ISSN : 1301-5680
e-ISSN : 2149-8156
Turkish Journal of Thoracic and Cardiovascular Surgery     
Rüptüre akciğer kist hidatiklerinde fiberoptik bronkoskopinin tanı değeri
Ali Bilal Ulaş1, Atilla Eroğlu1, Yener Aydın1, Ömer Araz2, Ayman Ahmed1
1Department of Thoracic Surgery, Atatürk University Faculty of Medicine, Erzurum, Turkey
2Department of Chest Diseases, Atatürk University Faculty of Medicine, Erzurum, Turkey
DOI : 10.5606/tgkdc.dergisi.2019.17479


Background: This study aims to evaluate the diagnostic yield of fiberoptic bronchoscopy in ruptured pulmonary hydatid cysts indistinguishable from pulmonary masses on imaging techniques.

Methods: Between January 2000 and January 2018, a total of 45 consecutive patients (27 males, 18 females; mean age 46.4±13.5 years; range, 23 to 78 years) who underwent fiberoptic bronchoscopy to establish the definitive diagnosis following radio-diagnostic procedures were retrospectively analyzed. Data including demographic and clinical characteristics of the patients, preoperative diagnostic studies, bronchoscopic findings, and postoperative diagnosis were recorded.

Results: Endobronchial hyperemia (n=42) and purulent secretion (n=34) are the most common findings of bronchoscopy. The most specific finding was the presence of pieces of cystic membranes in 23 patients. Scolices were seen in five patients in bronchial aspirate. In one patient, both pieces of cystic membranes and scolices in bronchial aspirate were detected. The preliminary diagnosis of a hydatid cyst was made based on these findings in 28 patients (62.2%) preoperatively. The definitive diagnosis of a hydatid cyst was confirmed through thoracotomy in all patients.

Conclusion: Bronchoscopy is a particularly valuable method in the definitive diagnosis of ruptured lung hydatid cysts. The definite diagnosis is based on the visualization of the endobronchial membrane during bronchoscopy or scolices in the bronchial aspirate. It can be also used to prevent complications such as bronchial dissemination and asphyxia due to intra-bronchial membrane pieces.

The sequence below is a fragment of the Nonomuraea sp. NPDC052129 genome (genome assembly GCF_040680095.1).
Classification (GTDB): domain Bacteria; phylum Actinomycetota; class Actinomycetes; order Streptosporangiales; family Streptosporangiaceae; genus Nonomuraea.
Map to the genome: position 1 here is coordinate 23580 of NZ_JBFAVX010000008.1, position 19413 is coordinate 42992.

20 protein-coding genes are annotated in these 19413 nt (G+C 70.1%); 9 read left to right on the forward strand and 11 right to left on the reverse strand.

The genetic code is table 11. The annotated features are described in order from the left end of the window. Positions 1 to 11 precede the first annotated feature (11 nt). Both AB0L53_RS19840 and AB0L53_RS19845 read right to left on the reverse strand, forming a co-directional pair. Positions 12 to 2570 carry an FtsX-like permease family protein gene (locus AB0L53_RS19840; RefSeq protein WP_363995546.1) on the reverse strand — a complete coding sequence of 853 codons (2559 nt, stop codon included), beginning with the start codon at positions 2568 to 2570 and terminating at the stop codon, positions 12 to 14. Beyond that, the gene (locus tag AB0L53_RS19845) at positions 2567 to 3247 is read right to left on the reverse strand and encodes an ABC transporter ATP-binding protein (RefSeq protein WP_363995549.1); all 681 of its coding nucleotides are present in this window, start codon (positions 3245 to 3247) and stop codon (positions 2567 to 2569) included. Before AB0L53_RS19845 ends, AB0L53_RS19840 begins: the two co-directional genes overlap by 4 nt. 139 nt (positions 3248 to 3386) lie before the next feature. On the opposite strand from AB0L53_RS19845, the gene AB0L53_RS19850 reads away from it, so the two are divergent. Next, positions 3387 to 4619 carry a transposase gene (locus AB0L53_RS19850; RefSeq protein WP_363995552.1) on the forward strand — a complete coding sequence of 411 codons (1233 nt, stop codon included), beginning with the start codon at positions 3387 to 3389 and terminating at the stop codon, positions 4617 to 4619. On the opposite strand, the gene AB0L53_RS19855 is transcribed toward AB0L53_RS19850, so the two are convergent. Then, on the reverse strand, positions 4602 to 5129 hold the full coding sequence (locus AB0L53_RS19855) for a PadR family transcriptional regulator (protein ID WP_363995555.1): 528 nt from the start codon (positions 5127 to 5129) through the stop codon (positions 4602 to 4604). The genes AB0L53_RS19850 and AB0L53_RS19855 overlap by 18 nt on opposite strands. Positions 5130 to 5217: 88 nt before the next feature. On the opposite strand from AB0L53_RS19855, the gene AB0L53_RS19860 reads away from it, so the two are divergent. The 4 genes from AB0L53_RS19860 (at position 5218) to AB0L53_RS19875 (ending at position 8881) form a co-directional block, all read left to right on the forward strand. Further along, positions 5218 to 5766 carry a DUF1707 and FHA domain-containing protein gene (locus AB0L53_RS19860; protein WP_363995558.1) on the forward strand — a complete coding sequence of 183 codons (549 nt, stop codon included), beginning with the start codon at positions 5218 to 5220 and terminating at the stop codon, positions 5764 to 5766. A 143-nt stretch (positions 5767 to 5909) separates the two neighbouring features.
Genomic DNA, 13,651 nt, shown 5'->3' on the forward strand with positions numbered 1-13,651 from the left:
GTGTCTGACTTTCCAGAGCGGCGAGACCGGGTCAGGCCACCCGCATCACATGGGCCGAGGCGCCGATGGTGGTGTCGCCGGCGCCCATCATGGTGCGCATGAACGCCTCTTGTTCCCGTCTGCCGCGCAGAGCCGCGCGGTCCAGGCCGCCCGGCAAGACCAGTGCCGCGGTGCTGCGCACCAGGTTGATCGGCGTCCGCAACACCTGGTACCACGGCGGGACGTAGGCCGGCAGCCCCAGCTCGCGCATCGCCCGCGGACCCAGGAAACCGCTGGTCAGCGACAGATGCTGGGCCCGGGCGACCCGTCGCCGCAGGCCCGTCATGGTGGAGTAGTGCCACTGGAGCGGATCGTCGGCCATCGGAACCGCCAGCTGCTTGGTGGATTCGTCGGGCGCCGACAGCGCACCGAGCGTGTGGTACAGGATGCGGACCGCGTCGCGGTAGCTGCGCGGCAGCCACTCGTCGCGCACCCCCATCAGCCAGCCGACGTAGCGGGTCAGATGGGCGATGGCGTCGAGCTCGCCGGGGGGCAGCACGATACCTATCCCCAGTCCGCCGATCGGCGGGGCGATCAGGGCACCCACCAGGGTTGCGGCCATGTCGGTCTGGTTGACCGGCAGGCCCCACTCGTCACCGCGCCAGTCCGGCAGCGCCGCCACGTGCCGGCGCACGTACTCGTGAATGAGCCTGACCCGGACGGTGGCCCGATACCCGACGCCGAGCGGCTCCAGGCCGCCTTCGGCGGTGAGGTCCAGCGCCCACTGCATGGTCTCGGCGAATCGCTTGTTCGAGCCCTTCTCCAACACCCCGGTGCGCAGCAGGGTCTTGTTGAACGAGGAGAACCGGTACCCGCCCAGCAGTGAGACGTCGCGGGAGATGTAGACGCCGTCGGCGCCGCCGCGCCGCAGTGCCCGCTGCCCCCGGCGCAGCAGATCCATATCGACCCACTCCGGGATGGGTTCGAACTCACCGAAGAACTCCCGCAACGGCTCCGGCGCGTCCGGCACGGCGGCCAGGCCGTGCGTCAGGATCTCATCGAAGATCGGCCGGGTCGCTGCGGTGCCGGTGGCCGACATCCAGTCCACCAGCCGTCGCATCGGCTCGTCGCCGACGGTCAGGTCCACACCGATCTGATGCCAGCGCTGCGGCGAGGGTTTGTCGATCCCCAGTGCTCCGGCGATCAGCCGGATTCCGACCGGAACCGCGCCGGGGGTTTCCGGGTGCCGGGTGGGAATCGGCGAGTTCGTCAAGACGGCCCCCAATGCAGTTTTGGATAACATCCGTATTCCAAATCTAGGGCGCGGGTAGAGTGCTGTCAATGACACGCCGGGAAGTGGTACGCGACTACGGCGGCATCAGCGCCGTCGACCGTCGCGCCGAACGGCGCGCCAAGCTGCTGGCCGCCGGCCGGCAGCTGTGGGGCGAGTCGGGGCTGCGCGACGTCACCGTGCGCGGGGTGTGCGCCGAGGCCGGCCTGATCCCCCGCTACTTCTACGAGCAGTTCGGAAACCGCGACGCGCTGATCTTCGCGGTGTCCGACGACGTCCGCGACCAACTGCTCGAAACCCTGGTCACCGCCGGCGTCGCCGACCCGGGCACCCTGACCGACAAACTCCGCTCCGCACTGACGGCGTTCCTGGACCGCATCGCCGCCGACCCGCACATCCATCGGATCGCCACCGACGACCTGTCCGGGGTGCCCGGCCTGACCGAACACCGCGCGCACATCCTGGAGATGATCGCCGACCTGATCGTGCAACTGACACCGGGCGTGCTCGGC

Lung with hydatid disease caused by the larval form of Echinococcus granulosus ranks the second after liver. Diagnosis is easily made in endemic regions based on typical location and imaging findings, although ruptured hydatid cysts can be misdiagnosed as bronchial carcinomas or cavitary lung lesions.[1] Bronchoscopic investigation is necessary in case of ruptured hydatid cysts, which can mimic the lung masses with their various and strange manifestations and in the centrally located cysts.[2]

Fiberoptic bronchoscopy has been increasinly used in pulmonary diseases and is effective in the diagnosis of various pathologies. However, there is a very limited number of studies in the literature regarding the diagnosis of hydatid disease using fiberoptic bronchoscopy.

In the present study, we aimed to evaluate the diagnostic yield of fiberoptic bronchoscopy in ruptured pulmonary hydatid cysts which are indistinguishable from pulmonary masses on imaging techniques.


We retrospectively reviewed the medical records of the patients who underwent thoracotomy and diagnosed with pulmonary hydatid disease in our clinic between January 2000 and January 2018. A total of 670 consecutive patients with intra-thoracic hydatid disease were operated in our clinic. Of the patients, 45 (27 males, 18 females; mean age 46.4±13.5 years; range, 23 to 78 years) who underwent preoperative bronchoscopic examination due to diagnostic difficulties were included in this study. A written informed consent was obtained from each patient. The study protocol was approved by the Atatürk University Medical Faculty Ethics Committee. The study was conducted in accordance with the principles of the Declaration of Helsinki.